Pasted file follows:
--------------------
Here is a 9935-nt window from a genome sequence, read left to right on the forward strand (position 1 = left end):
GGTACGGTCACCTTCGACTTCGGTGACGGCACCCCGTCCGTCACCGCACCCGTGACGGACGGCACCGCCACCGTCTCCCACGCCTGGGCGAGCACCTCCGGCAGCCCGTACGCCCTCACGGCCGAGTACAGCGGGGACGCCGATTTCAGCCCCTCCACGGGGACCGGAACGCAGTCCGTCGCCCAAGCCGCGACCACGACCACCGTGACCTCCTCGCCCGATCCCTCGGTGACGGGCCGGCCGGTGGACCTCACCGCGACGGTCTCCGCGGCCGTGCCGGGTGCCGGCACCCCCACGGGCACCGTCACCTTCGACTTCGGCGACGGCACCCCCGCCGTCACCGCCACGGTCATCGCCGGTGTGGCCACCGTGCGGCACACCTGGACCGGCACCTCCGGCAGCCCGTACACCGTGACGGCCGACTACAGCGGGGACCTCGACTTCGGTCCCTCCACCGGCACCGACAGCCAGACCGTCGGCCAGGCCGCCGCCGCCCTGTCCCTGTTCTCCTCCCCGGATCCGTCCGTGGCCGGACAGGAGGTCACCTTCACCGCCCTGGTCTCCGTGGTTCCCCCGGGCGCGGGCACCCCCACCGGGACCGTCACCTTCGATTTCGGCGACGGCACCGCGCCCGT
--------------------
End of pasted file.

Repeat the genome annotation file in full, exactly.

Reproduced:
Here is a 9935-nt window from a genome sequence, read left to right on the forward strand (position 1 = left end):
GGTACGGTCACCTTCGACTTCGGTGACGGCACCCCGTCCGTCACCGCACCCGTGACGGACGGCACCGCCACCGTCTCCCACGCCTGGGCGAGCACCTCCGGCAGCCCGTACGCCCTCACGGCCGAGTACAGCGGGGACGCCGATTTCAGCCCCTCCACGGGGACCGGAACGCAGTCCGTCGCCCAAGCCGCGACCACGACCACCGTGACCTCCTCGCCCGATCCCTCGGTGACGGGCCGGCCGGTGGACCTCACCGCGACGGTCTCCGCGGCCGTGCCGGGTGCCGGCACCCCCACGGGCACCGTCACCTTCGACTTCGGCGACGGCACCCCCGCCGTCACCGCCACGGTCATCGCCGGTGTGGCCACCGTGCGGCACACCTGGACCGGCACCTCCGGCAGCCCGTACACCGTGACGGCCGACTACAGCGGGGACCTCGACTTCGGTCCCTCCACCGGCACCGACAGCCAGACCGTCGGCCAGGCCGCCGCCGCCCTGTCCCTGTTCTCCTCCCCGGATCCGTCCGTGGCCGGACAGGAGGTCACCTTCACCGCCCTGGTCTCCGTGGTTCCCCCGGGCGCGGGCACCCCCACCGGGACCGTCACCTTCGATTTCGGCGACGGCACCGCGCCCGT